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Myanmar’s military government grants amnesty to 1,600 prisoners | Prison News



Myanmar’s military government has started releasing more than 1,600 prisoners to mark the Southeast Asian nation’s traditional New Year festivities, but no political detainees have been freed despite the country’s ruling general promising to restore peace this year.

Among those imprisoned by the military are opposition party leader and Nobel Laureate Aung San Suu Kyi, who is held in the capital Naypyidaw, and her Australian economic policy adviser, Sean Turnell, who is in the notorious Insein Prison facility on the outskirts of Yangon.

Myanmar has been under military rule since February of last year, when the army ousted the elected government of Aung San Suu Kyi.

At least 13,282 people have been arrested and 1,756 killed by the military since it launched its coup in February 2021, according to the Assistance Association of Political Prisoners (AAPP), an activist group.

Relatives wait in front of the Insein Prison for the release of prisoners in Yangon on April 17, 2022 [AFP]
Relatives wait in front of Yangon’s Insein Prison for the release of prisoners on April 17, 2022 [AFP]

The military takeover has been met with massive resistance, which has since turned into what some United Nations experts have characterised as civil war.

“As part of the celebration of Myanmar’s New Year, to bring joy for the people and address humanitarian concerns,” Lieutenant General Aung Lin Dwe, a state secretary of the military government, said that “1,619 prisoners, including 42 detained foreigners, will be released under the amnesty”.

The foreign prisoners will be deported from Myanmar after their release, he wrote in a statement.

Myanmar Prisons Department Spokesman Khin Shwe said that those released were mostly drug offenders and petty criminals.

This New Year’s amnesty was a fraction of the one a year ago, when 23,000 people were freed from jails.

Political prisoners held as hostages

Relatives of hundreds of prisoners gathered outside Yangon’s Insein Prison on Sunday after the announcement was made, but many did not know if their relatives or loved ones would be released, according to a local reporter.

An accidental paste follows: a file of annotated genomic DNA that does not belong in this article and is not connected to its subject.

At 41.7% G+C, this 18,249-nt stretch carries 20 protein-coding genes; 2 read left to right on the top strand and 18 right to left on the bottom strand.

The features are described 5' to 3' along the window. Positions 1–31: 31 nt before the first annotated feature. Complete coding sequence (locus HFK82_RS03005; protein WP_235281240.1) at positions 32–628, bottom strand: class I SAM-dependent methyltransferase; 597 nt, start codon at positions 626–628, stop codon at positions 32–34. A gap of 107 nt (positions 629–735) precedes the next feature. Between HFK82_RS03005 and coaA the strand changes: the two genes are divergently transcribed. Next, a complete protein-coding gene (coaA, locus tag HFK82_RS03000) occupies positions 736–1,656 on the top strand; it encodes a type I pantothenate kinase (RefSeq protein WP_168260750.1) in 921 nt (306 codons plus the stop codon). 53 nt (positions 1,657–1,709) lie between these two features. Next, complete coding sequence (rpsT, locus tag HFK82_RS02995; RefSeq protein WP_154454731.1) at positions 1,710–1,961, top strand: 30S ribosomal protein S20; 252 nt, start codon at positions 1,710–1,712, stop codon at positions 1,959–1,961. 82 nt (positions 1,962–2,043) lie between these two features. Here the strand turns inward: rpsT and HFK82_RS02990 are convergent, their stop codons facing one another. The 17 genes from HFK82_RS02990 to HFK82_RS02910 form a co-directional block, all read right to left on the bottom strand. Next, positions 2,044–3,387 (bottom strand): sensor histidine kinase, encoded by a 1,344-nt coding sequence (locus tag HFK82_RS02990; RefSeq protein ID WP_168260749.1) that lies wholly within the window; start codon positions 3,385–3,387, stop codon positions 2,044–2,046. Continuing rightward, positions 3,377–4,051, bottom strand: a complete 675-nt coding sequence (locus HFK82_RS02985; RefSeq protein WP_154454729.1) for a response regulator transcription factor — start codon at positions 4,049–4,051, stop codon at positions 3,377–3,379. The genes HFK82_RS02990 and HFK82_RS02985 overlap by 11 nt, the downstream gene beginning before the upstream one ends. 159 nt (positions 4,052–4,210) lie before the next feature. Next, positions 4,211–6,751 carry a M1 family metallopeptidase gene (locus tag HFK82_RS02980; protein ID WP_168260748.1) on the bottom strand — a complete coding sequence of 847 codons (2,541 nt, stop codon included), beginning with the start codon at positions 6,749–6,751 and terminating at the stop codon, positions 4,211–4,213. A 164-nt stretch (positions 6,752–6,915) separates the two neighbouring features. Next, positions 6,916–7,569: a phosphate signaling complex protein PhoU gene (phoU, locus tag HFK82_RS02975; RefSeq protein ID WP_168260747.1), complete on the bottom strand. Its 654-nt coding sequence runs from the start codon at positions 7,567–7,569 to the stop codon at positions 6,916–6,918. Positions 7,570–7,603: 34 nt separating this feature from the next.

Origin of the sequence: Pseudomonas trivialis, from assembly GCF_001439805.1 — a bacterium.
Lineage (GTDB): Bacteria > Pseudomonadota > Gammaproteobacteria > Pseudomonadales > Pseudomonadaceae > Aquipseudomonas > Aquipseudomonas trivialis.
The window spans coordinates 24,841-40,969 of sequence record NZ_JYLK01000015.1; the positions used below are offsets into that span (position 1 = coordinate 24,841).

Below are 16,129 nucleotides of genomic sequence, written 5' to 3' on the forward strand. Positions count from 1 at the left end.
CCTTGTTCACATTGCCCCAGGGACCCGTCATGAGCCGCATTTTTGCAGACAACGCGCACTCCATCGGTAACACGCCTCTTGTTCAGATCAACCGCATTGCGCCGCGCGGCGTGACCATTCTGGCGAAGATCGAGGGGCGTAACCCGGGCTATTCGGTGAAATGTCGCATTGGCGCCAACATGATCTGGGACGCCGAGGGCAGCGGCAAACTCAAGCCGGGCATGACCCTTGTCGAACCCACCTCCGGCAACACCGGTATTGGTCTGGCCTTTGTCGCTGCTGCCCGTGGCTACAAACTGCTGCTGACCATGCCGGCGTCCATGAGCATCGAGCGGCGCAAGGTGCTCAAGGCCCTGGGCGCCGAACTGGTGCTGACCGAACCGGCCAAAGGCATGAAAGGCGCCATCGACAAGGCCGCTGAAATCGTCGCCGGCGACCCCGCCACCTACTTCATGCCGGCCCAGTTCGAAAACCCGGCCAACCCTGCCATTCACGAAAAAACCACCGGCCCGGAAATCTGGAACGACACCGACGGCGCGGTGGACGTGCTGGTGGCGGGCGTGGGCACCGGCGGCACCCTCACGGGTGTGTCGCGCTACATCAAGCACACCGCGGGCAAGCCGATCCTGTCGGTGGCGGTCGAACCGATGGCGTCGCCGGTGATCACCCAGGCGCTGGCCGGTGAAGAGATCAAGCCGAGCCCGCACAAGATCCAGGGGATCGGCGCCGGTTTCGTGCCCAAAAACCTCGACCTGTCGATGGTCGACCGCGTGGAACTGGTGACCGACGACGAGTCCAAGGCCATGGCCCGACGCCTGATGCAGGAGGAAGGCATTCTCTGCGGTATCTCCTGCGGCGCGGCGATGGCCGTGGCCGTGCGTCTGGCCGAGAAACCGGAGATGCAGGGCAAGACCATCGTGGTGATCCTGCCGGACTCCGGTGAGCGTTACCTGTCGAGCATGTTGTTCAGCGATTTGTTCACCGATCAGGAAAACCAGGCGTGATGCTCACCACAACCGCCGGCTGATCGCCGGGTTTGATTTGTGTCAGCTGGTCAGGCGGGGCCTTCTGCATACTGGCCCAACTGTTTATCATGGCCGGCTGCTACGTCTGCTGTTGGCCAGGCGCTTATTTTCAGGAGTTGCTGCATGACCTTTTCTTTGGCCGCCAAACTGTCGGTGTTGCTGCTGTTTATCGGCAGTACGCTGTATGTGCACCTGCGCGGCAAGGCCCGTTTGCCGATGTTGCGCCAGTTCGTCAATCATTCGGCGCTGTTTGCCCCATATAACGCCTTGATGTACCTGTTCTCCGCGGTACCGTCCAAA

The mother of a 22-year-old pro-democracy protester arrested eight months ago said she was waiting after her son wrote to her and said he might be released in the amnesty.

Another mother, whose police officer son was arrested for participating in the civil disobedience movement against the military, said she had waited outside the prison several times during previous amnesty periods.

“I have a feeling he will be freed today,” she said.

It was unclear whether the amnesty would include any of the jailed members of the civilian government overthrown in the coup.

Tun Kyi, a senior member of the Former Political Prisoners Society, said that political detainees are held as hostages by coup leader Senior General Min Aung Hlaing.

It was not surprising if political prisoners were not released, because the general sees people who oppose his government as criminals and intends to crush them, Tun Kyi said.

“He knows the political prisoners will oppose him again if they were released,” he said.


This year’s holiday celebrations in Myanmar, which are carried out over several days, were muted as opponents of military rule called for a boycott of government-supported activities.

Myanmar’s military has been carrying out full-scale offensives against militias and ethnic rebel groups in the countryside as well as urban guerrillas active in the cities.

Opponents of the military have established their own parallel shadow government. Its acting president said in his New Year speech that citizen militias and allied armed forces of ethnic minorities now control most of the country’s rural areas.